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When the snow comes 

My father was on the faculty of Middlebury College. We lived on fraternity row, just down the hill from the chapel that's on every college postcard. Every winter day, we walked down the street among giant Disneyesque ice sculptures carved for upcoming carnival weekends. But our own snow creations seemed just as magical and ambitious. We used to tunnel forts under freshly fallen snowdrifts. The sun would melt the top layer, and the wind would freeze that slushy inch of wet powder. We'd spend the day tucked inside our cozy Vermont igloos, with the muffled world seemingly miles away. Inside one of our igloos, we could stand and look up at a sparkling, translucent ceiling of frozen snow crystals. I still remember the temptation to unhook my soggy gloves from their metal clasps to get that last bit of loose snow above me.

Snow days this close to Christmas drop me straight back into winter dreamtime: The kids are home from college; there's a steady rush back and forth from the kitchen for hot chocolate to the wood stove to hang up wet coats. All around, we step through sparkle landscapes.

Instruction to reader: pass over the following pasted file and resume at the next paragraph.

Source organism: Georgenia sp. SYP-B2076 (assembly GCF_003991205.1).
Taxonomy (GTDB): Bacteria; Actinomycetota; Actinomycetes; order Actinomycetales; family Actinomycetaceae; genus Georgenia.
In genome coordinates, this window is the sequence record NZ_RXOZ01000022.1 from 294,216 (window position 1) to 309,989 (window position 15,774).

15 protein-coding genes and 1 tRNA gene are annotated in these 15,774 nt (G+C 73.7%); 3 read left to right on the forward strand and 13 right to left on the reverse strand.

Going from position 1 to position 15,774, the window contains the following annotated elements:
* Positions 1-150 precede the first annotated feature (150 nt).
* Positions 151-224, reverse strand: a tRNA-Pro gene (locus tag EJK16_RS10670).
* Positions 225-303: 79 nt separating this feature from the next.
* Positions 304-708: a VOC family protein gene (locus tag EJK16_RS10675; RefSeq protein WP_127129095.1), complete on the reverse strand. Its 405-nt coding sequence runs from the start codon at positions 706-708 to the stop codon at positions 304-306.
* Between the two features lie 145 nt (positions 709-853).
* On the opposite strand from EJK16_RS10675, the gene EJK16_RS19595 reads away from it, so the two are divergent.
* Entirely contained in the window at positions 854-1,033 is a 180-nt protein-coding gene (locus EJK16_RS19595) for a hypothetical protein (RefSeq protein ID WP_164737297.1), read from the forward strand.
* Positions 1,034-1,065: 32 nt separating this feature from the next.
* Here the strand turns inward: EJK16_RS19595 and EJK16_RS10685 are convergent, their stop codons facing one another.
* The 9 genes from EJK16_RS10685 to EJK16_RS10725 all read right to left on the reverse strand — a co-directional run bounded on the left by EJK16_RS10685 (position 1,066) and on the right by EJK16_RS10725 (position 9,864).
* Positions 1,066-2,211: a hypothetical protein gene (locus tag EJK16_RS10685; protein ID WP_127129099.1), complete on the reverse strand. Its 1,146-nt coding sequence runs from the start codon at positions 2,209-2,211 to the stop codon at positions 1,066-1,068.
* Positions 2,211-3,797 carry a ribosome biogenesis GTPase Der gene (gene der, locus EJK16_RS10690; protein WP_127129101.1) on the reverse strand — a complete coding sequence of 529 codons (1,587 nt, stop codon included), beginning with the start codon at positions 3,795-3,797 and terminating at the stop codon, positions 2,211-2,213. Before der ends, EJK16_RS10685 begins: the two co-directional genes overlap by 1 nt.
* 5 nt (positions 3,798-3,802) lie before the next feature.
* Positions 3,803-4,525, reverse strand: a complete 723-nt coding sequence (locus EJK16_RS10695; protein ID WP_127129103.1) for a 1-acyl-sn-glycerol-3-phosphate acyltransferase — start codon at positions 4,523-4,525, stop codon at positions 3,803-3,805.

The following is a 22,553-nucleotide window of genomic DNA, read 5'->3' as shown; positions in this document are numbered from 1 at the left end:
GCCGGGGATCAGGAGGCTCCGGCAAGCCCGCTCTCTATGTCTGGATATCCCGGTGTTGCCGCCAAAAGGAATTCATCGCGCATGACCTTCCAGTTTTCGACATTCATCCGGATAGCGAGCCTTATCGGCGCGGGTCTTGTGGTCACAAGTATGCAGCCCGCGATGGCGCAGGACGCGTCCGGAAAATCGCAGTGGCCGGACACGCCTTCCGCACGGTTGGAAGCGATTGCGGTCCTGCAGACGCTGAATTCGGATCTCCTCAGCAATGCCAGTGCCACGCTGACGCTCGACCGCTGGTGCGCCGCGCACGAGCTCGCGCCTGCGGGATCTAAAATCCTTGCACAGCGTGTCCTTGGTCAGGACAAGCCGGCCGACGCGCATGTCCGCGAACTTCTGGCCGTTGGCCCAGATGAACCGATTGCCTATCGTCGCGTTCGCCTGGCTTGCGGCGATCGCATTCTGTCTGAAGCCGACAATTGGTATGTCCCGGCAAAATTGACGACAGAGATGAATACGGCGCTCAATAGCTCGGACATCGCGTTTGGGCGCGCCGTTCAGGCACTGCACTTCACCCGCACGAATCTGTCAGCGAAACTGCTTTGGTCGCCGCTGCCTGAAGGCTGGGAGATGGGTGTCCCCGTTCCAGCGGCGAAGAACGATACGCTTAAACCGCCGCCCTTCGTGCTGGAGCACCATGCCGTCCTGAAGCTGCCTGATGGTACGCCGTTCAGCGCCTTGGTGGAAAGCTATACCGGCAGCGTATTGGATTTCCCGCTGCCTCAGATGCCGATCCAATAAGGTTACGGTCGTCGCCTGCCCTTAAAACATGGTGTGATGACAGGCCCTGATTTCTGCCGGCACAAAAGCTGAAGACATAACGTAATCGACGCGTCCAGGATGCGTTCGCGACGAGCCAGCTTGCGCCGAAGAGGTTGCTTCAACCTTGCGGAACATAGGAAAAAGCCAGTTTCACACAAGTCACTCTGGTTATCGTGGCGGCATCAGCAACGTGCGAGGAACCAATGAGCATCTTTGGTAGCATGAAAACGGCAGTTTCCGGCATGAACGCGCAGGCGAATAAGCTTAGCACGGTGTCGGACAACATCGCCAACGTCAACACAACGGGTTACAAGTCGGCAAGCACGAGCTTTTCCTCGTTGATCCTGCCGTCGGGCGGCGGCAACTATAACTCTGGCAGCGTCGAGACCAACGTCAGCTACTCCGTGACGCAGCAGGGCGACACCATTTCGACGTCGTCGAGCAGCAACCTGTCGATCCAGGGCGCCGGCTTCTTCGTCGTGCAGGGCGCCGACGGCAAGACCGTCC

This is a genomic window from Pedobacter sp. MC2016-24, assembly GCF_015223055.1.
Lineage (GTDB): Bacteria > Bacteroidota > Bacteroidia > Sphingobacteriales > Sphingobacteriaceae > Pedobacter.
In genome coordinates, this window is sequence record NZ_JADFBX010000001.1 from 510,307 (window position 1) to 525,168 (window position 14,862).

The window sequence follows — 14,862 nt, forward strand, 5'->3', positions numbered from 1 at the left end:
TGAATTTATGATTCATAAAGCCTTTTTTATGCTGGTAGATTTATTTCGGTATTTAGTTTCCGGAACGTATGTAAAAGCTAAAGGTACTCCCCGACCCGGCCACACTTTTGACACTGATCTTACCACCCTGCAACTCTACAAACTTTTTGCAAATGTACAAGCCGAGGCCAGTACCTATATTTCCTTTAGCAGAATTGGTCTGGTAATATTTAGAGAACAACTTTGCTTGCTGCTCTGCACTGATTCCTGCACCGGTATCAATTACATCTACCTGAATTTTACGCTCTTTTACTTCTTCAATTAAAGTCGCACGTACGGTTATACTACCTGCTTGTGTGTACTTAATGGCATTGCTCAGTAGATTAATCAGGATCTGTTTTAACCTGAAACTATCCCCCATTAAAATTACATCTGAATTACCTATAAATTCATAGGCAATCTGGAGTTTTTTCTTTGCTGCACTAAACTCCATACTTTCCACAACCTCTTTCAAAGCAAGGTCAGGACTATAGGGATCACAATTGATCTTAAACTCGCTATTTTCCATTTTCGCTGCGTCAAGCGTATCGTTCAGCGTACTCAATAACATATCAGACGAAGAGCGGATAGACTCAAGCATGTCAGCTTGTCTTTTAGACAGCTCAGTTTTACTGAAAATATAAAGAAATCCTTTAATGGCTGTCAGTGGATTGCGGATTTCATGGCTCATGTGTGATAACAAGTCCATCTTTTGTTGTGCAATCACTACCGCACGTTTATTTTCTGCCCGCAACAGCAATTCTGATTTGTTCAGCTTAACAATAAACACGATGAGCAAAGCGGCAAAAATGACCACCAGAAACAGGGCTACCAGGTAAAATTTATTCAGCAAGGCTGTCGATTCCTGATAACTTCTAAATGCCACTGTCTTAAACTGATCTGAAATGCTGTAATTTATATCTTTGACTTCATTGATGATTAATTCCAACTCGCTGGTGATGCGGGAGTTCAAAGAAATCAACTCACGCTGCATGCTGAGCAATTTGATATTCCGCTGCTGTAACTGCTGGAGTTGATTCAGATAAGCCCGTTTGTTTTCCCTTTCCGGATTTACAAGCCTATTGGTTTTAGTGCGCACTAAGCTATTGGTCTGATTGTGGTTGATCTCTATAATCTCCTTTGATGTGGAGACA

When the snow comes, all activity and list-making freeze like the outdoors. Spreadsheets and websites are forgotten, laptops pushed aside. We move into an alternative reality, the magical times of "what we do when it snows." We need twice as many all-night logs close to the house, as those forest paths might be too slippery later in the day. We dig out the box of candles, flashlights and batteries, while matching gloves and mittens—haute couture of necessity—bring a premium. Questions abound for the unfamiliar Carolina scene: Do we need to clear branches off the driveway? Can the cars get out? Better yet, do they need to get out.

Before the snow, we were likely dealing with dinner plans or work deadlines. But now there are icicles on the north wall water faucet. The south side of the chicken coop is a skating rink. We had a neighborhood rabies alert and deer hunters on every horizon. Now the dogs are making themselves tiny, curled up on their inside cushions. We walk out the front door into utter stillness, step by step into a Christmas card.

I remember last month, on the first really cold night, the wood stove let out a loud groan. I thought it had cracked. The iron slabs were just stretching, I suppose, waking up from their easy summer life of being a plant shelf. That night I pulled out an old wool blanket and read the paper, cover to cover, by the fire.

We have entered the time of year when scissors and tape are never where they should be, when all household flat surfaces are hijacked for the holidays. We have entered that time of the year when rumors of flurries in Asheville bring slight, knowing smiles to our faces.

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